Canadian Underwriter

Maybe men aren’t such bad multi-taskers after all

September 26, 2018   by Jason Contant

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Despite popular stereotypes, women are not better multi-taskers than men, suggests a new blog from Harvard Business Review.

“We cannot exclude the possibility that there are no sex differences in serial multitasking abilities, but if they exist, such differences are likely to be very small,” wrote authors Julien Laloyaux, Frank Laroi and Marco Hirnstein in the blog Research: Women and Men Are Equally Bad at Multitasking. While there is a need for further studies, or a study that investigates concurrent multitasking, “we think it is fair to conclude that the evidence for the stereotype that women are better multitaskers is, so far, fairly weak.”

The vast majority of studies on multi-tasking have examined gender differences using artificial laboratory tasks that do not match the complex and challenging multi-tasking activities of everyday life, leading to inconsistent findings. As well, researchers define multi-tasking differently.

To address the concerns, the researchers developed a computerized meeting preparation task (CMPT) that was designed to resemble everyday life activities. The project was grounded in the most comprehensive theoretical model of multitasking activities, said the blog, published Wednesday.

That model defines two types of multitasking:

  • Concurrent – a person does two or more activities at the same time, such as talking on the phone while driving
  • Serial – a person switches rapidly between tasks, such as preparing a meeting and answering an email, being interrupted by a colleague and checking Twitter. This is the type of multitasking most people do most often, and the one that the researchers tested.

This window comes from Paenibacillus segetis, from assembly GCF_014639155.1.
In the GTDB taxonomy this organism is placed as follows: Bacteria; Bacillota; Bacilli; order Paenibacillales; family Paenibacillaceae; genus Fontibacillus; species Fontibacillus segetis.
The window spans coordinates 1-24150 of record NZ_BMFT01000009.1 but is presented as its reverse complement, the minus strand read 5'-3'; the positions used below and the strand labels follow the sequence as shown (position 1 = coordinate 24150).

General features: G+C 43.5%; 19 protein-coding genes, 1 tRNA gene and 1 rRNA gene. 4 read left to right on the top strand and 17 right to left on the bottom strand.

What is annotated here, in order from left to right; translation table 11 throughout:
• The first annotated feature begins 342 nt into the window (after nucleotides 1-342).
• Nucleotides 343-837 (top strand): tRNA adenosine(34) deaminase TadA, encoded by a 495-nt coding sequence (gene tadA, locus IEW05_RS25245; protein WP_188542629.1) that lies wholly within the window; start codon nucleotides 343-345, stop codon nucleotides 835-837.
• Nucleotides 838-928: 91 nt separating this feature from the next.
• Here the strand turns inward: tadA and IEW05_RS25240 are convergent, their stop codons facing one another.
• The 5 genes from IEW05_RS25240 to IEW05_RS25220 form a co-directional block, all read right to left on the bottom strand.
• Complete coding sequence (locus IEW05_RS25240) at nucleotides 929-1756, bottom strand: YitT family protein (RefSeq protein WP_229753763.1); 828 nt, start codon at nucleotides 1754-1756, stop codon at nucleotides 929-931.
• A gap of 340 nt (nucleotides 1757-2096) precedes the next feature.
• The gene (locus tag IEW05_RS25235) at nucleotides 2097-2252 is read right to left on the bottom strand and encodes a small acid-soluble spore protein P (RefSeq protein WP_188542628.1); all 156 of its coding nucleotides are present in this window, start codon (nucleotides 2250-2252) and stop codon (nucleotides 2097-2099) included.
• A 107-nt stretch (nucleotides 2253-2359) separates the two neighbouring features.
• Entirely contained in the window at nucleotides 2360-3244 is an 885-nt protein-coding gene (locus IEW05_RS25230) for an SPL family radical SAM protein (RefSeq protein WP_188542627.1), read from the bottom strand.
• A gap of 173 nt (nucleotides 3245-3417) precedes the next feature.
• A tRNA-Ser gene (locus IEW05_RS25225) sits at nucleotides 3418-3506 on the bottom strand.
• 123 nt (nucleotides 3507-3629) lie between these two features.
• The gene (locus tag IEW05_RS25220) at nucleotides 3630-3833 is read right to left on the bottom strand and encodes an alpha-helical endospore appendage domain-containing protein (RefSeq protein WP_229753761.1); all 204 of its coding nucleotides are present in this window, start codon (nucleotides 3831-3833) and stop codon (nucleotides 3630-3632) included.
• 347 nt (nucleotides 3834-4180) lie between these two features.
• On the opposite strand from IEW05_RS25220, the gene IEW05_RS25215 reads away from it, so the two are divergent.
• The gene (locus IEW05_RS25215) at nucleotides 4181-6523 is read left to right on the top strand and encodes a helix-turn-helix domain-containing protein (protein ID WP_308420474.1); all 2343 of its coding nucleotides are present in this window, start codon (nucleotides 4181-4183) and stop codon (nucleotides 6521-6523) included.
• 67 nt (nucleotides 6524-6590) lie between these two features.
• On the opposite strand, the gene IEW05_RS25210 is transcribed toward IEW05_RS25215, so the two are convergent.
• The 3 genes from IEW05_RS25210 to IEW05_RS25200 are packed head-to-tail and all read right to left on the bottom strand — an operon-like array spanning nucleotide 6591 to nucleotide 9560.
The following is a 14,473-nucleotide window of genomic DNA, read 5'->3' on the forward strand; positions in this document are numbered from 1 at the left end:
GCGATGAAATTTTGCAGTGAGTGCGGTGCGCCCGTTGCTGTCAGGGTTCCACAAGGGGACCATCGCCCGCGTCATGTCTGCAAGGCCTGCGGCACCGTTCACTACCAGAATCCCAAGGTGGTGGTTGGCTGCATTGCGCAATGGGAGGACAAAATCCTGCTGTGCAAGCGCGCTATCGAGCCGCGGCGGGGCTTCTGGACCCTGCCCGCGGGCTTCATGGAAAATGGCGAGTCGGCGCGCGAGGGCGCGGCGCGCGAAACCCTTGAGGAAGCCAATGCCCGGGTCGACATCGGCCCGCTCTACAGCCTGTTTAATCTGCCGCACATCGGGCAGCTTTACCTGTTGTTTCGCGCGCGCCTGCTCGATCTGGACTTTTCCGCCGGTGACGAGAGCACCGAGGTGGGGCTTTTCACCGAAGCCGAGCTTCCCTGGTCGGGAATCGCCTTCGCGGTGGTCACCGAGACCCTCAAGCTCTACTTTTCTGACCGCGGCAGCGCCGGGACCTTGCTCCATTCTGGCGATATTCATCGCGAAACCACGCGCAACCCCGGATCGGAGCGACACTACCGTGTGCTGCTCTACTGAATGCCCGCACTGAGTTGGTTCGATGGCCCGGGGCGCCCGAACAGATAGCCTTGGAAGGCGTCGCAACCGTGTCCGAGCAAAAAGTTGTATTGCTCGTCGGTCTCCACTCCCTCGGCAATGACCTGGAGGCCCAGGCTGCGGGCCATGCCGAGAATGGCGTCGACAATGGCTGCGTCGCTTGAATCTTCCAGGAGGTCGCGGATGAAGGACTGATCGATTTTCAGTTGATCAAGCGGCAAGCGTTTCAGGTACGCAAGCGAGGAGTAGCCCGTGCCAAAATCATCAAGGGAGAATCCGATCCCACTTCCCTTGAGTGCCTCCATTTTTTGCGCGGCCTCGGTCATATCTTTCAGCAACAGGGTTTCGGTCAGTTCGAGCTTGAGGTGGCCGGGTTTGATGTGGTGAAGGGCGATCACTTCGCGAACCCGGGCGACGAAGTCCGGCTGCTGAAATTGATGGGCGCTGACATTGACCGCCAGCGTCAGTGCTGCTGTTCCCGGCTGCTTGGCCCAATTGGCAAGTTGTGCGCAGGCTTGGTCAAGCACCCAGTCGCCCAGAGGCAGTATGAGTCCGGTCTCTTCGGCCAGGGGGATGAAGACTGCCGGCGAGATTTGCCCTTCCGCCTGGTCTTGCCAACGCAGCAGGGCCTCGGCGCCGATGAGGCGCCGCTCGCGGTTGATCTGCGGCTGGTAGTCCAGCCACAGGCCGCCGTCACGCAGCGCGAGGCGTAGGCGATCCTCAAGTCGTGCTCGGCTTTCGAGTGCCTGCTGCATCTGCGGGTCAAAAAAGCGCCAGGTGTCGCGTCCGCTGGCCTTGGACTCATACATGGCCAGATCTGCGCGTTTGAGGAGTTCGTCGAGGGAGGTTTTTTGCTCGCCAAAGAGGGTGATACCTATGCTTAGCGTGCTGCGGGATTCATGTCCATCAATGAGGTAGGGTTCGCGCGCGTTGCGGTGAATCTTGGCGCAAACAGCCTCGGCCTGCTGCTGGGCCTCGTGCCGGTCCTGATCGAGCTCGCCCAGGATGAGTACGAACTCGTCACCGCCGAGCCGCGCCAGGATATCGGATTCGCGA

In the CMPT, participants found themselves in a virtual 3D space consisting of three rooms: a kitchen, a storage room and a main room with tables and a projection screen.

They are required to prepare a room for a meeting by placing chairs, pencils and drinks in the right location, while at the same time dealing with distractions such as a missing chair and a phone call, and to remember actions to be carried out in the future (give an object to an avatar, put the coffee on the meeting table at a certain time, etc.)

The researchers recruited 66 women and 82 men between the ages of 18 and 60 to carry out the CMPT. They then compared the performance of both groups on several variables:

  • overall accuracy of task completion
  • total time taken to complete the task
  • total distance travelled in the virtual environment
  • whether participants forgot to carry out the task
  • whether they managed the interrupting events (such as the phone call) in an optimal manner

“Our idea with the present study was simple yet rare in the scientific literature: to use a validated task to assess whether there are gender differences in multitasking abilities in an everyday scenario in the general population. We found no differences between men and women in terms of serial multitasking abilities.”

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